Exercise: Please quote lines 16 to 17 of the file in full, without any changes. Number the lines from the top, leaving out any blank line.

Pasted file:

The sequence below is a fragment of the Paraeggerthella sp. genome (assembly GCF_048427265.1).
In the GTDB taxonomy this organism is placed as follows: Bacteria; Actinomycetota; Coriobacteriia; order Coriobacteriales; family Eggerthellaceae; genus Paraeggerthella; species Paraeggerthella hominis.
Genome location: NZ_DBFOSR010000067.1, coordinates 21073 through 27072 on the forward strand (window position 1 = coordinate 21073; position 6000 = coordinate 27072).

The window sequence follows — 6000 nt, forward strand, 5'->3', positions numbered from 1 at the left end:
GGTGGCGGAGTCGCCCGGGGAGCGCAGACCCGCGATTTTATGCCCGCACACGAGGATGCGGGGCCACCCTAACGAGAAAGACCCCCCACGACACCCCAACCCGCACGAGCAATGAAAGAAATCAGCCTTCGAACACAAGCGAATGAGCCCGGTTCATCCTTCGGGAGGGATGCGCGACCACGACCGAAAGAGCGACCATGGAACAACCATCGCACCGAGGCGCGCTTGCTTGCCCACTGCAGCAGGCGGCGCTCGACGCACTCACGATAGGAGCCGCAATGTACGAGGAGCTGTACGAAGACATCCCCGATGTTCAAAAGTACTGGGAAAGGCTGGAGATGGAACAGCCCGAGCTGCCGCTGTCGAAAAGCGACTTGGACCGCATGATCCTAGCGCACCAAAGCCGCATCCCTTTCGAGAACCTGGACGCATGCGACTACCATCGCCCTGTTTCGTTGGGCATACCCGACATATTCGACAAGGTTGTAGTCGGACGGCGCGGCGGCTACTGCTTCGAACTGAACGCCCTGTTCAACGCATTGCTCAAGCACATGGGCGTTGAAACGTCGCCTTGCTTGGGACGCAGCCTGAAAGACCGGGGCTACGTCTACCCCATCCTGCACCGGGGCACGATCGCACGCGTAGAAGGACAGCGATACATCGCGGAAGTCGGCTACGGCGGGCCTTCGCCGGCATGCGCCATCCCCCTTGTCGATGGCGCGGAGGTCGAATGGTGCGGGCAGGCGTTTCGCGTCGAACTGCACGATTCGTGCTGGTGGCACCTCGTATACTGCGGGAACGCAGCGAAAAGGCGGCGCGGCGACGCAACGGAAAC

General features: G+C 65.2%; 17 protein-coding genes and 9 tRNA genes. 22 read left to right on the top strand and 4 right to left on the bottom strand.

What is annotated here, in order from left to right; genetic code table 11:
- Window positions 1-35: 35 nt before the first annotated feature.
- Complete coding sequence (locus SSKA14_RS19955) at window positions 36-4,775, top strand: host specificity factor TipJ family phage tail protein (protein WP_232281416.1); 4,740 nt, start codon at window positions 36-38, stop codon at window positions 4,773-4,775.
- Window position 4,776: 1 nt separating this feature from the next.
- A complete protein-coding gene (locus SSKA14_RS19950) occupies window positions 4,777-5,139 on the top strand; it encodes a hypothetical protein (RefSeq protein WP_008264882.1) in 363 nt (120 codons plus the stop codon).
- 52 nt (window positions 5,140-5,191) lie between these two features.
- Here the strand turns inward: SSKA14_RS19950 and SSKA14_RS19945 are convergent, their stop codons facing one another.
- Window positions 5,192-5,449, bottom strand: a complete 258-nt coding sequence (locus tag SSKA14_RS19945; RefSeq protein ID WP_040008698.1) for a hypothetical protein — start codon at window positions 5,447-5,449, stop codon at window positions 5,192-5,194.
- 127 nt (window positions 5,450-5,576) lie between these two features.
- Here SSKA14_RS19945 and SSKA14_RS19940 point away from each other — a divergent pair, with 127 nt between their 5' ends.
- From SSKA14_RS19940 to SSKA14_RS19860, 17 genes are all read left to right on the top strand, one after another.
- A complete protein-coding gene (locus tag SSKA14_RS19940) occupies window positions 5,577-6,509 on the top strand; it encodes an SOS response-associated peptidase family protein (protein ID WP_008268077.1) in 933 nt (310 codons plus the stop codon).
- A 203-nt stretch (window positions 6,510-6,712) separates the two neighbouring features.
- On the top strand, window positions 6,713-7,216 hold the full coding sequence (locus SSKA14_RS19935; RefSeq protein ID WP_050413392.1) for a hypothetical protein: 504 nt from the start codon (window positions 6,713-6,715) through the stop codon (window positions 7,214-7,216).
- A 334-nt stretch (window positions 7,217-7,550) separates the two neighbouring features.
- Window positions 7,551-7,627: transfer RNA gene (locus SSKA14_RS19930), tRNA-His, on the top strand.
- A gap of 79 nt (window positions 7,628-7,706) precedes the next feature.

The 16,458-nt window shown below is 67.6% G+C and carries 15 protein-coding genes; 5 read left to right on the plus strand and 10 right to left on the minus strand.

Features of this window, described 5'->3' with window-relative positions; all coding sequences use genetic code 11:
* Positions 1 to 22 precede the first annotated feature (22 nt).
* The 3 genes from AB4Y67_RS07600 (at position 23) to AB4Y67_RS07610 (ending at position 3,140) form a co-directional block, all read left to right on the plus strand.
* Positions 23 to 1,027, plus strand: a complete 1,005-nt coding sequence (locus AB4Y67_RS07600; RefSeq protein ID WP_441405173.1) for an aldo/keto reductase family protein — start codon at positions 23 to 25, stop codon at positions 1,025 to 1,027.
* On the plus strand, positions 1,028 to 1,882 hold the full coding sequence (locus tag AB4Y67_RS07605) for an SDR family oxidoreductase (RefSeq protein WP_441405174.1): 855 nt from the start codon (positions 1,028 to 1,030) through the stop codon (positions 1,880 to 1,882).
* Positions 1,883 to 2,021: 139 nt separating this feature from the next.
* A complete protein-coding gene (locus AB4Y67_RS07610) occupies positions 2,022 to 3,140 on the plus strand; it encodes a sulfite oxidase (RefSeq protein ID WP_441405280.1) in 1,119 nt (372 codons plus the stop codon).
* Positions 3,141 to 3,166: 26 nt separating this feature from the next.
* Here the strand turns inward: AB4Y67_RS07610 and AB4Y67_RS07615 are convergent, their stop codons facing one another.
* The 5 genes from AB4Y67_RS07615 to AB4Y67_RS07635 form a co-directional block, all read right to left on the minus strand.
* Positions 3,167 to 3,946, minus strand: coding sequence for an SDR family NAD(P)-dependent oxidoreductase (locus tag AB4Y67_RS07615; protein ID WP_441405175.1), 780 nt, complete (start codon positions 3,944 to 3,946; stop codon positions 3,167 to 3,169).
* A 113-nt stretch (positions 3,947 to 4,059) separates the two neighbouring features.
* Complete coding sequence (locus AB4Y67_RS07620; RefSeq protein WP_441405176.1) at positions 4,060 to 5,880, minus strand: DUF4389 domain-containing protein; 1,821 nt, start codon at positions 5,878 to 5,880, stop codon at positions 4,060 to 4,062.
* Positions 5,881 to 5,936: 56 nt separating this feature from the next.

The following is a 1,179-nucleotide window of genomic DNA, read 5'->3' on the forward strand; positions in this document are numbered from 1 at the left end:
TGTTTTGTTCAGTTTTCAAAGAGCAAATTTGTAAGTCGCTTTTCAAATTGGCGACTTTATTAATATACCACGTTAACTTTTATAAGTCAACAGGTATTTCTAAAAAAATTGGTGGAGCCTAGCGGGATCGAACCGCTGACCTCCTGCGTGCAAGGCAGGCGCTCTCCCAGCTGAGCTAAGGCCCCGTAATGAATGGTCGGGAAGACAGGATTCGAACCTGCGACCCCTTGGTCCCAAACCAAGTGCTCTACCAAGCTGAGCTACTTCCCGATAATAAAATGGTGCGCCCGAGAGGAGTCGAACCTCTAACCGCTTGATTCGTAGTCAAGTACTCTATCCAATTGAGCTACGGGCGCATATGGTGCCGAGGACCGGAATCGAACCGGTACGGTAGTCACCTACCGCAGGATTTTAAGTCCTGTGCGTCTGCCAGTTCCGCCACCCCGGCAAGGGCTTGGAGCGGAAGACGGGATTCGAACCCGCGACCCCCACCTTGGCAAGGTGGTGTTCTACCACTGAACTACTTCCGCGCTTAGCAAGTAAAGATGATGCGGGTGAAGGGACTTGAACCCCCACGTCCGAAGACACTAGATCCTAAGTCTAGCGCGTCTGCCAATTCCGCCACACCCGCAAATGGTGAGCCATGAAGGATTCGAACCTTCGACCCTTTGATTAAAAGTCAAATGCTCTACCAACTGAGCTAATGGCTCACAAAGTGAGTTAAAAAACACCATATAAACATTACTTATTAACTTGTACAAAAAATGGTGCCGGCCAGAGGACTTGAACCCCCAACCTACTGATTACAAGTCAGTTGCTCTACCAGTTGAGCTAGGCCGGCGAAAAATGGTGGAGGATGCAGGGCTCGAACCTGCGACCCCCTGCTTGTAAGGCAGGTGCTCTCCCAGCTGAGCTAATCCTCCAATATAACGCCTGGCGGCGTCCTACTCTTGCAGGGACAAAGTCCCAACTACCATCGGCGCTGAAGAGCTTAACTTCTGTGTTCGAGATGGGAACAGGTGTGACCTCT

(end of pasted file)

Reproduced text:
- Here SSKA14_RS19945 and SSKA14_RS19940 point away from each other — a divergent pair, with 127 nt between their 5' ends.
- From SSKA14_RS19940 to SSKA14_RS19860, 17 genes are all read left to right on the top strand, one after another.